Sunday, February 18, 2007

Spring is in the air. Damn it.

Yes, it really is just around the corner. I found these signs today. Look, Crocuses (or croci?).

My heather is blooming:

Buds are doing what they do:

Snowdrops are blooming, and even the ladybugs are out:

The dogs in the doggie park can smell it:

and Dandilions are blooming:

Dandilions? WTF? I'm not ready to dig up the dandilions. It's only freakin February. Those of you still in the midst of glorious, icy winter must be counting your blessings. You can still skate, toboggan, wear mitts and shovel the walk. And you don't have to worry yet about digging up the dandilions. Oh you lucky, lucky folks.


Jocelyn said...

These pictures are gorgeous--crocuses already???!!

The truth is that I agree with your closing sentiments, despite the fun I had in my most recent post (the railing against winter). I'm craving snow. Winter is a favorite season of mine, etc.

But I can appreciate the loveliness that's budding up around you!

Diana said...

Oh, wimper, wimper.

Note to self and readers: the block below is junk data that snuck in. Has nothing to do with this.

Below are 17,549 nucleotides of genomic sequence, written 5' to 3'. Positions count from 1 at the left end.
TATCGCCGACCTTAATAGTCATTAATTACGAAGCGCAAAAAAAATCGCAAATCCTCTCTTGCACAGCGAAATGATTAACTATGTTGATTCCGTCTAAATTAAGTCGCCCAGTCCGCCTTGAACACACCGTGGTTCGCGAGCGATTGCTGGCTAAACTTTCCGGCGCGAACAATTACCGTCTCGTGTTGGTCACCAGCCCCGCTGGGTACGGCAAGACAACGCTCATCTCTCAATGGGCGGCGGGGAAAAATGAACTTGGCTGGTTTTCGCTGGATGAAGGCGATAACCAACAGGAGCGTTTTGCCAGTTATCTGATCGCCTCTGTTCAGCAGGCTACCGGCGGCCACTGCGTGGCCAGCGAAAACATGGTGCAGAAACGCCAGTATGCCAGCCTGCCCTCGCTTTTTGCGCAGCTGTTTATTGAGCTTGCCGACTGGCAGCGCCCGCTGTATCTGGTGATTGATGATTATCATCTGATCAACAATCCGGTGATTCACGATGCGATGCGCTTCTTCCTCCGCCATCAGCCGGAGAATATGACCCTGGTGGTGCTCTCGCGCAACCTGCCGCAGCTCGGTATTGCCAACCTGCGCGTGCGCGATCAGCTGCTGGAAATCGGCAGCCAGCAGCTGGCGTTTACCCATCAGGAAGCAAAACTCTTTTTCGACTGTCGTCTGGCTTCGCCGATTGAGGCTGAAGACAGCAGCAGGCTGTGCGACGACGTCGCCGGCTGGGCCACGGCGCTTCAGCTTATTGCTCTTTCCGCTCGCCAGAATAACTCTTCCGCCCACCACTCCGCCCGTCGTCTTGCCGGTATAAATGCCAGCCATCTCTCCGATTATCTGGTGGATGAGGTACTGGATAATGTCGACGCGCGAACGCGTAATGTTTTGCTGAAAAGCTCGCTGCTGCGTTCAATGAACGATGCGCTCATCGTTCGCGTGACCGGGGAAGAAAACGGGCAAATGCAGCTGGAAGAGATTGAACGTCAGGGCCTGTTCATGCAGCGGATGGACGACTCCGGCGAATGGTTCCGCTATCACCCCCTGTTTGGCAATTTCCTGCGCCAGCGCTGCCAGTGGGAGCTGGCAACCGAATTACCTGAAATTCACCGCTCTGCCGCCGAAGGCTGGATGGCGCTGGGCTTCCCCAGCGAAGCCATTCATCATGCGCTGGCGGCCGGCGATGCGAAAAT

Despite our late winter, I'm now craving spring. Actually, I am a spring nut and crave it in summer, winter and fall. I love all the other seasons, but they just aren't spring, are they?

I was just thinking that in another month or so, I can legitimately go out and look for crocus noses. Me and my wheelbarrow are just itching to pull out all of the old fall foliage and see what's going on, but it's too soon.

Still too soon.

Voyager said...

Jocelyn, Yes, spring comes early on the wet coast of Canada. Perhaps I enjoyed this warm sunny weekend even more because I was originally scheduled to go to Montreal on a business trip. Working all weekend in a city where it was -20 or so. It was cancelled at the last minute. There is a god.

Diana I did not mention in my post that I spent half of Sunday raking and hauling leaves to the compost. We have four big maples and one aspen tree, and every darn leaf from last fall was still sitting where it dropped.


Diana said...

I am a firm believer in letting fall lie where it is until spring. That's one of the things I love best about rural life: No pressure to rake the leaves or clean out the beds for the neighbors. The deer just don't care out here.